However, in recent decades there has emerged a bright and hopeful light in the ancient field of agriculture. At this millennial moment of Saharan heat, of Amazonia ablaze and the loss of billions of tonnes of Greenland ice into our briny oceans, new but also ancient forms of agriculture are rapidly emerging. Instead of destroying soil, these practices recreate soil and the natural systems on which it depends.This movement is increasingly recognised as ‘regenerative agriculture’. And for me, the realisation, nay epiphany, that there was another way to farm came late in my farming career.
From 1979 to 1983, rainfall on our farm more than halved. Through dry winter months and clear skies, frosts grew until pipes burst in ceilings and water troughs. The wind blew constantly, and dust with it, while sheep walked the fence lines, incessantly bleating.
For me, as a naturalist, the pain was doubled. There were no vibrant grasslands left in which quail could play hide-and-seek; no undisturbed secret nooks for them to swivel in delicately cupped dust hollows late into the evening; no insects to tangle in my hair and around my eyes at night as I rode the motorbike to turn off overworked water pumps; or skylarks singing from invisible perches hovering high above in an empty sky. On our moonscaped paddocks it was as if the natural world had fled in disgust – leaving me, I now realise, with a repressed sense of guilt.
But I doggedly fought on, knowing no other approach. We bought semi-trailer-loads of grain, one after the other, to feed the sheep, as our debt grew ever higher. In the exhaustion of trying to fight a drought, I did not realise I was depressed. But the rains did eventually come, and the world exploded into life – the birds, insects, ants and echidnas returning or re-emerging. With this renewal of life and busyness, the pain of that first big drought quickly faded.
To an outsider it may not seem appreciably difficult, practically, for an individual farmer to switch operations to an alternative, regenerative agricultural approach. But it is. Overthrowing the lifetime habits of mechanical intervention and industrial agriculture, of generations of inherited practice, is extraordinarily hard. I was painfully reminded of this recently when a friend of mine, clearing out his desk, unearthed an old article in the rural paper the Land from 1987. It featured me in a piece about another drought just four years after my first experience.
The headline read eight-year curse. The article described me feeding grain to our stock during our district’s ‘thirteenth month of drought declaration’ so I could protect my valuable merino sheep genetics. The author records me ‘refusing to cut any corners’, complaining about ten dry winters, and running up a feed debt as I pinned my hopes on ‘a good spring’.
The article speaks volumes. To me at that time, nature, perversely, still seemed to be the enemy. I was going to ‘defend’ and ‘fight’ this drought. I would force my land to run the stock, irrespective of damage to ecosystems and bank balance. As environmental writer George Seddon once noted: ‘Drought is a problem of perception, applied when Nature has failed to meet our expectations.’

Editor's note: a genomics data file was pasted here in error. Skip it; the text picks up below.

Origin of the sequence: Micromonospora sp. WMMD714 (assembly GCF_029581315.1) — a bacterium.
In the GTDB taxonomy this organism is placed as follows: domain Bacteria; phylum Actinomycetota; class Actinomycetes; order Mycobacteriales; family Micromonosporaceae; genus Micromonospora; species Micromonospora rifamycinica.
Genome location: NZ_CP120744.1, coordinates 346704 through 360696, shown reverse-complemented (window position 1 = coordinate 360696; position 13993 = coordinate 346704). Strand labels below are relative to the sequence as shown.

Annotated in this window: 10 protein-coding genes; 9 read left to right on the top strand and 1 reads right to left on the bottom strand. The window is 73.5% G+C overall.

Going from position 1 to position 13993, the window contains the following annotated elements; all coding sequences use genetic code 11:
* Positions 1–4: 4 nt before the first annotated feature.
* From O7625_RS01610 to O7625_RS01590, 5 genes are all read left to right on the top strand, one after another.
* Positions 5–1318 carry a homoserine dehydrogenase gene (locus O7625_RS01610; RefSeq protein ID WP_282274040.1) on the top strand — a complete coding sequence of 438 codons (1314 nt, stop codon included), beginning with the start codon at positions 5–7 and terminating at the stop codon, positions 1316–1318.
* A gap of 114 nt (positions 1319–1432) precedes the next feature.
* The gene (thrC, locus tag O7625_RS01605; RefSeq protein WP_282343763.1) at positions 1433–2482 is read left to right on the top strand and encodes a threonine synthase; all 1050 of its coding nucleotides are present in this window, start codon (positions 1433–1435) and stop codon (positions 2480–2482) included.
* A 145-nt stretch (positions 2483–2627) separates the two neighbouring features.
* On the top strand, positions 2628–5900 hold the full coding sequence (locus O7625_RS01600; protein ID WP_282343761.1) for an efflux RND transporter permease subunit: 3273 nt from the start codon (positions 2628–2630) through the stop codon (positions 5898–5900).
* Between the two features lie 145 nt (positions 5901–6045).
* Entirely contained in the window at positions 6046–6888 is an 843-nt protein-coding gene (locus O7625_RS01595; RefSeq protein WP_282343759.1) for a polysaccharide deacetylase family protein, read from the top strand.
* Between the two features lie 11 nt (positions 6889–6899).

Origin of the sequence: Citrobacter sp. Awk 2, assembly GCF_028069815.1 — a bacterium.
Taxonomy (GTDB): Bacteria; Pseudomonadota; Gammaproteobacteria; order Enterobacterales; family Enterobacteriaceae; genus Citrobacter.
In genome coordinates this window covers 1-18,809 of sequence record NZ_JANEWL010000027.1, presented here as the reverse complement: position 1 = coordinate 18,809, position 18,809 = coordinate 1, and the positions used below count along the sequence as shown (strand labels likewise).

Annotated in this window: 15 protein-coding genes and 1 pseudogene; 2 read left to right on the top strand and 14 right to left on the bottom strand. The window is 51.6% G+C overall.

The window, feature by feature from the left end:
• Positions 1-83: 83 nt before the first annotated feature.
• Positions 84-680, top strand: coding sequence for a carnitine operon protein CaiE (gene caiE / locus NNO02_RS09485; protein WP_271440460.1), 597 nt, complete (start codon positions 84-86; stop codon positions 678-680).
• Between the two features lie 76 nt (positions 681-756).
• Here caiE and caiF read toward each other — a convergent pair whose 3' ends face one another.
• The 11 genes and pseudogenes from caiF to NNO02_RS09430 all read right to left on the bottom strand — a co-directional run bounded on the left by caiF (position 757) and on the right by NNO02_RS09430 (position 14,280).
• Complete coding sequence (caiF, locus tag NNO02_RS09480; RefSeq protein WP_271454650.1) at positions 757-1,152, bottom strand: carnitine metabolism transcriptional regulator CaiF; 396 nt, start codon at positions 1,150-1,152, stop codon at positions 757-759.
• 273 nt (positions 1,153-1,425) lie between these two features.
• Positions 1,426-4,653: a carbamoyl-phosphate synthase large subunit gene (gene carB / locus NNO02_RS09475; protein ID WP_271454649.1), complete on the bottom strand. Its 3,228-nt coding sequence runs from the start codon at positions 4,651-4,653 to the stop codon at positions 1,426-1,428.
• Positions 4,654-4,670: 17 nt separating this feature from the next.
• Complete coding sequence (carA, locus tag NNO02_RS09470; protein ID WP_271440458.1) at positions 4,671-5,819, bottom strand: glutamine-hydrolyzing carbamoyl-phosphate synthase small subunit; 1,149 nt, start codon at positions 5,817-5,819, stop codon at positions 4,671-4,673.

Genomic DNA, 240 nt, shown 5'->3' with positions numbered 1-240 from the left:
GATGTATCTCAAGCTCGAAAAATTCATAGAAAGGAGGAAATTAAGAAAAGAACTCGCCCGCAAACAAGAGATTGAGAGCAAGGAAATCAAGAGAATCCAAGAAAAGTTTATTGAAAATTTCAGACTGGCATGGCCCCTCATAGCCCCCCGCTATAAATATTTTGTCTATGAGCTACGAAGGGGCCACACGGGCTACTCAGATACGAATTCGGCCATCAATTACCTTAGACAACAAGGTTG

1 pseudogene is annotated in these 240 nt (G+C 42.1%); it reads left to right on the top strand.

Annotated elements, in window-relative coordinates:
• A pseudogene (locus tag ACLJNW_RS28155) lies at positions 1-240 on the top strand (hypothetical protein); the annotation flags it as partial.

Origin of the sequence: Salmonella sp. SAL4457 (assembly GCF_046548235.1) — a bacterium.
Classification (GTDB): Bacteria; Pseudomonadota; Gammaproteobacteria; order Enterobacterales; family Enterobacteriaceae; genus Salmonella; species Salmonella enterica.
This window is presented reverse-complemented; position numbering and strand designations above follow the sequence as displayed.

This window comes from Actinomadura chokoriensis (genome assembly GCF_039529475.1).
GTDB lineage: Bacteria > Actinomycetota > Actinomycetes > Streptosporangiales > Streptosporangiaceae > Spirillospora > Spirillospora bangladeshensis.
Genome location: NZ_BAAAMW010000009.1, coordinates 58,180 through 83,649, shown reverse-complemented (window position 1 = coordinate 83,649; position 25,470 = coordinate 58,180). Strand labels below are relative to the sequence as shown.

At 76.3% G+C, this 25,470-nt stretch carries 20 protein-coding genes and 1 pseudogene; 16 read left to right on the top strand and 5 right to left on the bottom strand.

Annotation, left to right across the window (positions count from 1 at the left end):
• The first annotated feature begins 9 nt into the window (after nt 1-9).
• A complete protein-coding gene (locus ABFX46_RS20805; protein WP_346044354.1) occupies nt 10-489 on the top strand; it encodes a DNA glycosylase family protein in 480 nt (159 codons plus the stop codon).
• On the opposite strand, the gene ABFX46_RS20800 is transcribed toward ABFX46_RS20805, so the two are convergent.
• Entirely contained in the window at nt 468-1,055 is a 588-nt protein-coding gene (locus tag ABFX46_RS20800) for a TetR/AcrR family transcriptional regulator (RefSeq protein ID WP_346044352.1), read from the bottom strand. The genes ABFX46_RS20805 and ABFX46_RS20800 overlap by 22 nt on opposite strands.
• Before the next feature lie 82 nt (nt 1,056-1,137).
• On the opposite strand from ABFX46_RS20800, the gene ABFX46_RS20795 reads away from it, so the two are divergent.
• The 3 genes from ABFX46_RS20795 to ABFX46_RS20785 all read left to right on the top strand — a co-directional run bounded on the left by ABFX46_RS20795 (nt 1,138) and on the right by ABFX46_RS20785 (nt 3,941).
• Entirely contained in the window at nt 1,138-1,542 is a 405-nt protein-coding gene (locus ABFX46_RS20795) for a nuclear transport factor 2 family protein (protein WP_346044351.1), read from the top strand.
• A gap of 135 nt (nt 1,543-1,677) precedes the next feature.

And of course, ‘nature’ fails to meet our expectations when we expect the impossible from it without understanding how it works. Scores of books and hundreds of scientific papers have been written on this subject – a subject that boils down to the power of paradigms. I would eventually end up doing a PhD and writing a book on the subject, but, in essence, the power of a society’s culture and prevailing philosophy is what determines how we manage our landscapes and how we regard ‘nature’.
European settlers arriving at the ancient land of Australia brought with them a world view that had evolved following the scientific, industrial and capitalist revolutions of the seventeenth century and later. Incorporated in their prevailing philosophy was the idea that Indigenous peoples were lesser beings; that the ancient, highly leached continent and its soils and systems would behave like the young, rich, post-glacial environments of north-western Europe – and that the weather and climate would behave likewise: soft and safe, with regular rain on rich soils: not dry, harsh and riven by regular droughts. Reinforcing this were the cultural farming habits of untold generations of northern European farmers.
Tragically, these expectations persist today and the cost has been vast landscape degradation, millions of hectares of dryland salinity (the build-up of salt in non-irrigated areas), and hundreds of millions of tonnes of topsoil either washed away or sent into the stratosphere towards New Zealand. In less than 200 years Australia has suffered a 50 per cent loss in forest cover and massive extinction rates of biota. It is now estimated there are 29 million hectares of dryland salinity.